3. Democracy as a Platform Where capable, well-resourced and accountable institutions use lean, open digital tools, infrastructure and funding to create and regulate prosperous markets and protect citizens rights. This, I would suggest, is what Taiwan are pursuing. I wouldn’t say it is utopian, it’s just asking the question: what does democracy look like in a digital era? How do we apply the principles of liberal democracy in an age where information, money, goods and people can move much, much faster, and digital devices can collect unprecedented amounts of data? The image of competent, digitally-savvy, democratic institutions using open infrastructure and drawing-on citizens’ creativity only looks utopian to us because we have neglected our own institutions and ideals so badly. Digital interventionism should not be mistaken for infringement of rights. As this piece points out, Taiwan’s digital tracing app seems to have had the principle of protecting citizens confidentiality inscribed into its code. As a result, it was trusted, and Taiwan’s citizens ended up experiencing far less imposition on their liberty than those of us in countries with no contact tracing app.

I’ll leave it to you to decide which of these three models the UK is headed towards. As Mariana Mazzucato has articulated so superbly, what COVID 19 has revealed is that in the UK and US especially, Government has spent so long believing that its job is to ‘get out of the way’ — so long thinking that its only strategic objective is to enable big business — that it is literally no longer capable of acting effectively to achieve strategic social aims, even when it needs to, because it has stripped-back and outsourced its own capacity.

Taiwan’s ministers at a press conference wearing pink face masks, as part of a deliberate campaign to de-gender the colour.

The UK Government couldn’t build the same kind of open PPE supply data dashboard Audrey describes, because despite the work of organisations like GDS, NHSX and small digital teams across government, it literally doesn’t have access to standardised supply chain data: or the open, shared digital registers with APIs. Companies do not have to share this kind of data into shared commons. In the UK, even the government’s own maps and postcode systems are privately owned. During the COVID crisis, the UK Gov has handed out £bns in private contracts without competitive tender and seems to have remarkably little to show for it. Contact tracers sat at home doing nothing. An accountancy firm won a contract to run testing stations, then did a pretty pants job of it. Perhaps more terrifyingly, NHSX awarded a contract to handle citizens contact tracing data to Palantir for only £1. It is unlikely this was an act of altruism on Palantir’s part: more likely, they were taking the loss in order to get access to something of far greater value.)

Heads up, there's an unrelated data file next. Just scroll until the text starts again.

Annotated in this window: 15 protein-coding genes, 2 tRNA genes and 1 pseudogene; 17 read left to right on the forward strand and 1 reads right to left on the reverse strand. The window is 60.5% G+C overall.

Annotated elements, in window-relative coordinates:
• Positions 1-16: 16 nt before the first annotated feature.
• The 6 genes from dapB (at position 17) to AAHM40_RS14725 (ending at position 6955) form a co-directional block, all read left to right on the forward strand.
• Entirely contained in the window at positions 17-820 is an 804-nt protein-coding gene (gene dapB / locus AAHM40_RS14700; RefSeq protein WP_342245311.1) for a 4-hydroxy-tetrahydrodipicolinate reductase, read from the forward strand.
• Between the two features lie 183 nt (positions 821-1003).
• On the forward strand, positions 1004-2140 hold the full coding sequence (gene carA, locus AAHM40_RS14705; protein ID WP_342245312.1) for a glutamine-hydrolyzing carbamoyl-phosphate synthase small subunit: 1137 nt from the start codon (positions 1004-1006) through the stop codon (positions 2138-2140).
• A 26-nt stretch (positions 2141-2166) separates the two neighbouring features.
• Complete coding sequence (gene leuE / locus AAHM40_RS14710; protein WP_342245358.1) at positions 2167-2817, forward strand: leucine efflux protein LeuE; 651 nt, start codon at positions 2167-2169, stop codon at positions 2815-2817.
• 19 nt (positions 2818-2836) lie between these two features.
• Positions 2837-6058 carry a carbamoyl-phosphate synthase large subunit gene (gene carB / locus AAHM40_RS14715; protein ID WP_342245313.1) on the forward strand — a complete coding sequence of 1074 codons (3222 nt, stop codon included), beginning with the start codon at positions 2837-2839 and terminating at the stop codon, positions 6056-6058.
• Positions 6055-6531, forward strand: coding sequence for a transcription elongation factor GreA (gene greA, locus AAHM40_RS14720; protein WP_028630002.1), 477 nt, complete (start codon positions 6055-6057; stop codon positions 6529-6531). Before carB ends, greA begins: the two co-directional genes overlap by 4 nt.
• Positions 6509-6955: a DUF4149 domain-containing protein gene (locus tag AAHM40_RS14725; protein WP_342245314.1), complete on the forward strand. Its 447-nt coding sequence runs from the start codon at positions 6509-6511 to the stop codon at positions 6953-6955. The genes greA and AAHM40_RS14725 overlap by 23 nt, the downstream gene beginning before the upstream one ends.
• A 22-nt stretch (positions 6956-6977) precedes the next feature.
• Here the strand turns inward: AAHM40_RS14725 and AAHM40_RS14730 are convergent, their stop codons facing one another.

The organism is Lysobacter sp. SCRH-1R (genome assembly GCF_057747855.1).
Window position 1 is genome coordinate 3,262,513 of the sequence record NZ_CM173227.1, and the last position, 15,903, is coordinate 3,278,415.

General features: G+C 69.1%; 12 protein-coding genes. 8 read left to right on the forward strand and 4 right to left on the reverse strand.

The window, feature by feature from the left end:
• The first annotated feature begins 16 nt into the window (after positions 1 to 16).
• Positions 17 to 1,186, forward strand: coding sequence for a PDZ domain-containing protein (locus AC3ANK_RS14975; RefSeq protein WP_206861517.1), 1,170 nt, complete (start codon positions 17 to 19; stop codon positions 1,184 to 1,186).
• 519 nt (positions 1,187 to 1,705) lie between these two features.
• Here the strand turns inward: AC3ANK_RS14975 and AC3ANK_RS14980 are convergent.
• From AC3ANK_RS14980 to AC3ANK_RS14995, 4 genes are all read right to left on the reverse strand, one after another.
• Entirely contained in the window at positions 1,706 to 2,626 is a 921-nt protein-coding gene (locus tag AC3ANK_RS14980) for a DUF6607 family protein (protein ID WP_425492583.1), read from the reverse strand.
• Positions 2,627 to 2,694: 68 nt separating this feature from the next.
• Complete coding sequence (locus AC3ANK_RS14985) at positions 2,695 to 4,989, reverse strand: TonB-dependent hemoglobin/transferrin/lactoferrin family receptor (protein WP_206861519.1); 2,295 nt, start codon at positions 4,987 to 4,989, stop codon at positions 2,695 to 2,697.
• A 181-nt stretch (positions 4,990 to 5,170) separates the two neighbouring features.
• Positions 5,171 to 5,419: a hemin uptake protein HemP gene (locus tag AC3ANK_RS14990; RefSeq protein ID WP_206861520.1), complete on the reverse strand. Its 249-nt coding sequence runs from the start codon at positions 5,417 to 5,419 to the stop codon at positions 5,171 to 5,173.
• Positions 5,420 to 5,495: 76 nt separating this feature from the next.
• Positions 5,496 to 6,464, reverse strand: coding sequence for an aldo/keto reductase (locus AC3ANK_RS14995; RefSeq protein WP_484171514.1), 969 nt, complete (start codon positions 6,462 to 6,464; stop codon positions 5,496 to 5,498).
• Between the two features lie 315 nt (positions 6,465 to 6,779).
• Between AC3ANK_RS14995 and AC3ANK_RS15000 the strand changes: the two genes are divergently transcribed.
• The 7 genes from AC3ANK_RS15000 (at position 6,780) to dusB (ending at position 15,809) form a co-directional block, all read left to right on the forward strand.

One of the most impressive things we did achieve was the rapid assembly of the NHS Nightingale hospitals — which was done by the Army.

In the interview, Audrey also talks about the ‘social sector’ – citizens and non-profit organisations. In the UK we barely know how to even talk about these sectors, let alone invest in them or recruit them at the service of big civic goals or systems innovation challenges (which is ironic given that Operation Dynamo — where hundreds of small private vessels were used to rescue the British Army from Dunkirk — is such a celebrated part of our cultural memory). So instead, we just end up with Amazon, Google, Capita, Deloittes etc.

Of course, Britain’s version of Democracy as a Platform might look a bit different to Taiwan’s – but there’s much here to take inspiration from, and — I would suggest — very little to be nervous about. In the UK we need to take COVID19 as a huge wake-up call. When the next big crisis hits — and arguably it already has, and is, everyday — we can’t afford for our governments to be unable to act effectively. We can’t afford to have governments that don’t understand the technological age we’re now in, or how to use digital design tactics in a principled way. We can’t afford to have a government that doesn’t know how engage us as citizens, and instead sees citizens only as (applauding) spectators and a PR problem to be solved.

I’d also suggest we shouldn’t wait for government to work this out. Anyone, anywhere with time, talent or command over resources can start working on something society needs. Often it’s only by trying to do something that we find out what else needs doing. We need to see Democracy as a Platform as a massive, collaborative design project, and we’ve barely started.